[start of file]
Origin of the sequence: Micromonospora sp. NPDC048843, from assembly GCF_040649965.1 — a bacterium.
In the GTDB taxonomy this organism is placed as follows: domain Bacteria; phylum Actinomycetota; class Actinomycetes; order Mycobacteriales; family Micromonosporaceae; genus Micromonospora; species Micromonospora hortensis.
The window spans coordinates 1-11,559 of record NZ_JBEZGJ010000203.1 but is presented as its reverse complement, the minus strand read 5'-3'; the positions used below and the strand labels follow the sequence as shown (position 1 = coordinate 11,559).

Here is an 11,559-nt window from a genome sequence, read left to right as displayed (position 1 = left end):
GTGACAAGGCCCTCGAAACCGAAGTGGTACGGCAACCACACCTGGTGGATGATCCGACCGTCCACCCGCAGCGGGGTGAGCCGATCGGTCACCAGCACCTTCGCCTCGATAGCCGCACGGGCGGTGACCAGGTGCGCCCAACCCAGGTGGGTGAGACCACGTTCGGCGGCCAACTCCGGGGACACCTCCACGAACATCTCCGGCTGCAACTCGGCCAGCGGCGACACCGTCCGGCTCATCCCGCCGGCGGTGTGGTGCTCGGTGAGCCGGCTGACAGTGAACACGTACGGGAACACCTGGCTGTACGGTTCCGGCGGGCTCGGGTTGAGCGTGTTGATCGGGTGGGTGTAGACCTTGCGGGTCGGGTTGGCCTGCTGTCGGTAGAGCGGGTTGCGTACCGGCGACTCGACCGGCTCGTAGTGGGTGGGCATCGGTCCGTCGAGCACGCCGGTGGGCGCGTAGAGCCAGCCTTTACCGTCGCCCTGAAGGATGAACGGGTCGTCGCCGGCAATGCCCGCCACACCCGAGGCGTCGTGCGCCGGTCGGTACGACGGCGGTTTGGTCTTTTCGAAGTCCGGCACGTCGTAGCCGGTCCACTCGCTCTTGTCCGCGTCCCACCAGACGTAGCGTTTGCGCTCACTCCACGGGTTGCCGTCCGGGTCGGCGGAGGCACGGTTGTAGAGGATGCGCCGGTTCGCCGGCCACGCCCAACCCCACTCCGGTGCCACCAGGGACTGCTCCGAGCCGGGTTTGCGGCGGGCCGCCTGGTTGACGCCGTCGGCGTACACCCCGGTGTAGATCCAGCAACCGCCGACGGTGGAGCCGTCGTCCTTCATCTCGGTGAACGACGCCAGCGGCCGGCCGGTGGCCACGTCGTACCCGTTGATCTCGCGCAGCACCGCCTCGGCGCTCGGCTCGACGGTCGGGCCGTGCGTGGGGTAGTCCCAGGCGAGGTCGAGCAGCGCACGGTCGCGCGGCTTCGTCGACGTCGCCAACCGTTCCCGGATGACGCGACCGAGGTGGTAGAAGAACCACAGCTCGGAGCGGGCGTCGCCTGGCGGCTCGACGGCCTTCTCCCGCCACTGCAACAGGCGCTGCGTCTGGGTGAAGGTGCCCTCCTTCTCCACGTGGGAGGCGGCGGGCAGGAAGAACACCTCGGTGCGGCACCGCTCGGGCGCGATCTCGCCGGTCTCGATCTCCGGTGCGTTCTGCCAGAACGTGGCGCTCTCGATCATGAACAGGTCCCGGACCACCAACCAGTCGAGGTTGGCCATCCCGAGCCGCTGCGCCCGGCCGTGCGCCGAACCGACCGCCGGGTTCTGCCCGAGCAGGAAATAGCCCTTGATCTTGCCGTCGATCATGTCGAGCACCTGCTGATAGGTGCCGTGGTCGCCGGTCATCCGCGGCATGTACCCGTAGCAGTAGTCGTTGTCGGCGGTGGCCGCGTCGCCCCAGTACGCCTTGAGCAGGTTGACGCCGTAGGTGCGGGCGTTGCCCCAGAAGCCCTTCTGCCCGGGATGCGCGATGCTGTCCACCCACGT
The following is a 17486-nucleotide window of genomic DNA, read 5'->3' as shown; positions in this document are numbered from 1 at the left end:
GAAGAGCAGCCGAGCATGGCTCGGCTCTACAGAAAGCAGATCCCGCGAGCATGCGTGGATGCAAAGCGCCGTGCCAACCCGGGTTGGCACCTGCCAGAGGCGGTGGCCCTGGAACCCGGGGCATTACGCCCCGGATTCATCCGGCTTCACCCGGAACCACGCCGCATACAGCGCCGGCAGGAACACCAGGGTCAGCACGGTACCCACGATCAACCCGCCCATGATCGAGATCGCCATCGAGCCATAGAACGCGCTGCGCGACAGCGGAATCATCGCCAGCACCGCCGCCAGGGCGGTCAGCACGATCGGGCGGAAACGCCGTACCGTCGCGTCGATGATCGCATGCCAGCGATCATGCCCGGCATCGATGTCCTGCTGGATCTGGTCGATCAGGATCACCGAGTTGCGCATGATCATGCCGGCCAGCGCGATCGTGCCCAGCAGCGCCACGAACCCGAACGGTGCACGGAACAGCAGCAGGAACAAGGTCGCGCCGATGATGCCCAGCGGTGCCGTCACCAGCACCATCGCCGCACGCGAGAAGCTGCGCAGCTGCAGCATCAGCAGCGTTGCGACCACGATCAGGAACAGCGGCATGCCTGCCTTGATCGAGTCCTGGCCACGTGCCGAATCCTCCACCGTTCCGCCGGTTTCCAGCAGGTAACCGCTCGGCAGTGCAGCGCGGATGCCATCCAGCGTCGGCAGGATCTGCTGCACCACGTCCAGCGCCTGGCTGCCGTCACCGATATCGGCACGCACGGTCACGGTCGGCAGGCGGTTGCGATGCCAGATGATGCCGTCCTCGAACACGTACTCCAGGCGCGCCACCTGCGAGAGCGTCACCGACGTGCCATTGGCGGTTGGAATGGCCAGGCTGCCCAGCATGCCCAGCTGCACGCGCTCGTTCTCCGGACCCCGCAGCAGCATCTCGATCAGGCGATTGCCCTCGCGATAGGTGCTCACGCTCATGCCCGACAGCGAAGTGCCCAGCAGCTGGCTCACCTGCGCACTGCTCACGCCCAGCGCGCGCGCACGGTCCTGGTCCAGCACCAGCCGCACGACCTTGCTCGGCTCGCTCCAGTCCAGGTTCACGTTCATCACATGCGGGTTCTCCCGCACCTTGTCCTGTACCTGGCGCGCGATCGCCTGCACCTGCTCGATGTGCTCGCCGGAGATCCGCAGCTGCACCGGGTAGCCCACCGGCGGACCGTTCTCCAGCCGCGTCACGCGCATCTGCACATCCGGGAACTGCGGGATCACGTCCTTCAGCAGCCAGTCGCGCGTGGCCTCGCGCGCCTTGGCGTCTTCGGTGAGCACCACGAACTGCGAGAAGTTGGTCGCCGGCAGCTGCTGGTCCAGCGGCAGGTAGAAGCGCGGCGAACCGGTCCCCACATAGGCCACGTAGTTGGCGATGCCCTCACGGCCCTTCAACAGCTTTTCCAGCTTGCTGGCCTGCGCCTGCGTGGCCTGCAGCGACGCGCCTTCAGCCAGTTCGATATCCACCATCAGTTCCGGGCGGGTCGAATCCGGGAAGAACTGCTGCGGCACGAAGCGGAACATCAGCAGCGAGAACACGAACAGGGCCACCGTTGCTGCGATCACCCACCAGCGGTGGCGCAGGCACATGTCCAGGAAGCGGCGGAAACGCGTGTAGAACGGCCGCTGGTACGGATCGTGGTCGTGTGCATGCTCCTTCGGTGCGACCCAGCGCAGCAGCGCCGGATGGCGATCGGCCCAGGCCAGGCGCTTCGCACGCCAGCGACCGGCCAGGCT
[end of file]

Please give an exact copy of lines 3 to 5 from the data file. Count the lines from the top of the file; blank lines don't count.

The window spans coordinates 1-11,559 of record NZ_JBEZGJ010000203.1 but is presented as its reverse complement, the minus strand read 5'-3'; the positions used below and the strand labels follow the sequence as shown (position 1 = coordinate 11,559).

Here is an 11,559-nt window from a genome sequence, read left to right as displayed (position 1 = left end):
GTGACAAGGCCCTCGAAACCGAAGTGGTACGGCAACCACACCTGGTGGATGATCCGACCGTCCACCCGCAGCGGGGTGAGCCGATCGGTCACCAGCACCTTCGCCTCGATAGCCGCACGGGCGGTGACCAGGTGCGCCCAACCCAGGTGGGTGAGACCACGTTCGGCGGCCAACTCCGGGGACACCTCCACGAACATCTCCGGCTGCAACTCGGCCAGCGGCGACACCGTCCGGCTCATCCCGCCGGCGGTGTGGTGCTCGGTGAGCCGGCTGACAGTGAACACGTACGGGAACACCTGGCTGTACGGTTCCGGCGGGCTCGGGTTGAGCGTGTTGATCGGGTGGGTGTAGACCTTGCGGGTCGGGTTGGCCTGCTGTCGGTAGAGCGGGTTGCGTACCGGCGACTCGACCGGCTCGTAGTGGGTGGGCATCGGTCCGTCGAGCACGCCGGTGGGCGCGTAGAGCCAGCCTTTACCGTCGCCCTGAAGGATGAACGGGTCGTCGCCGGCAATGCCCGCCACACCCGAGGCGTCGTGCGCCGGTCGGTACGACGGCGGTTTGGTCTTTTCGAAGTCCGGCACGTCGTAGCCGGTCCACTCGCTCTTGTCCGCGTCCCACCAGACGTAGCGTTTGCGCTCACTCCACGGGTTGCCGTCCGGGTCGGCGGAGGCACGGTTGTAGAGGATGCGCCGGTTCGCCGGCCACGCCCAACCCCACTCCGGTGCCACCAGGGACTGCTCCGAGCCGGGTTTGCGGCGGGCCGCCTGGTTGACGCCGTCGGCGTACACCCCGGTGTAGATCCAGCAACCGCCGACGGTGGAGCCGTCGTCCTTCATCTCGGTGAACGACGCCAGCGGCCGGCCGGTGGCCACGTCGTACCCGTTGATCTCGCGCAGCACCGCCTCGGCGCTCGGCTCGACGGTCGGGCCGTGCGTGGGGTAGTCCCAGGCGAGGTCGAGCAGCGCACGGTCGCGCGGCTTCGTCGACGTCGCCAACCGTTCCCGGATGACGCGACCGAGGTGGTAGAAGAACCACAGCTCGGAGCGGGCGTCGCCTGGCGGCTCGACGGCCTTCTCCCGCCACTGCAACAGGCGCTGCGTCTGGGTGAAGGTGCCCTCCTTCTCCACGTGGGAGGCGGCGGGCAGGAAGAACACCTCGGTGCGGCACCGCTCGGGCGCGATCTCGCCGGTCTCGATCTCCGGTGCGTTCTGCCAGAACGTGGCGCTCTCGATCATGAACAGGTCCCGGACCACCAACCAGTCGAGGTTGGCCATCCCGAGCCGCTGCGCCCGGCCGTGCGCCGAACCGACCGCCGGGTTCTGCCCGAGCAGGAAATAGCCCTTGATCTTGCCGTCGATCATGTCGAGCACCTGCTGATAGGTGCCGTGGTCGCCGGTCATCCGCGGCATGTACCCGTAGCAGTAGTCGTTGTCGGCGGTGGCCGCGTCGCCCCAGTACGCCTTGAGCAGGTTGACGCCGTAGGTGCGGGCGTTGCCCCAGAAGCCCTTCTGCCCGGGATGCGCGATGCTGTCCACCCACGT